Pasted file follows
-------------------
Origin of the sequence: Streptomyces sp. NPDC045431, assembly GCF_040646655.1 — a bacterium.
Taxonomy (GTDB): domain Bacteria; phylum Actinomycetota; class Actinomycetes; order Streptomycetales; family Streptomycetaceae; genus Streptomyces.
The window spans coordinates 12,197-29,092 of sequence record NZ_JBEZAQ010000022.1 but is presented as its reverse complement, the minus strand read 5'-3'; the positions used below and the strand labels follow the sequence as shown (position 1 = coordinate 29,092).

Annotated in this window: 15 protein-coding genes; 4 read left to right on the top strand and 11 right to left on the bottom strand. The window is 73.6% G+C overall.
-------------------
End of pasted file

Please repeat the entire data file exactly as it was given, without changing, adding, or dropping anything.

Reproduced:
Origin of the sequence: Streptomyces sp. NPDC045431, assembly GCF_040646655.1 — a bacterium.
Taxonomy (GTDB): domain Bacteria; phylum Actinomycetota; class Actinomycetes; order Streptomycetales; family Streptomycetaceae; genus Streptomyces.
The window spans coordinates 12,197-29,092 of sequence record NZ_JBEZAQ010000022.1 but is presented as its reverse complement, the minus strand read 5'-3'; the positions used below and the strand labels follow the sequence as shown (position 1 = coordinate 29,092).

Annotated in this window: 15 protein-coding genes; 4 read left to right on the top strand and 11 right to left on the bottom strand. The window is 73.6% G+C overall.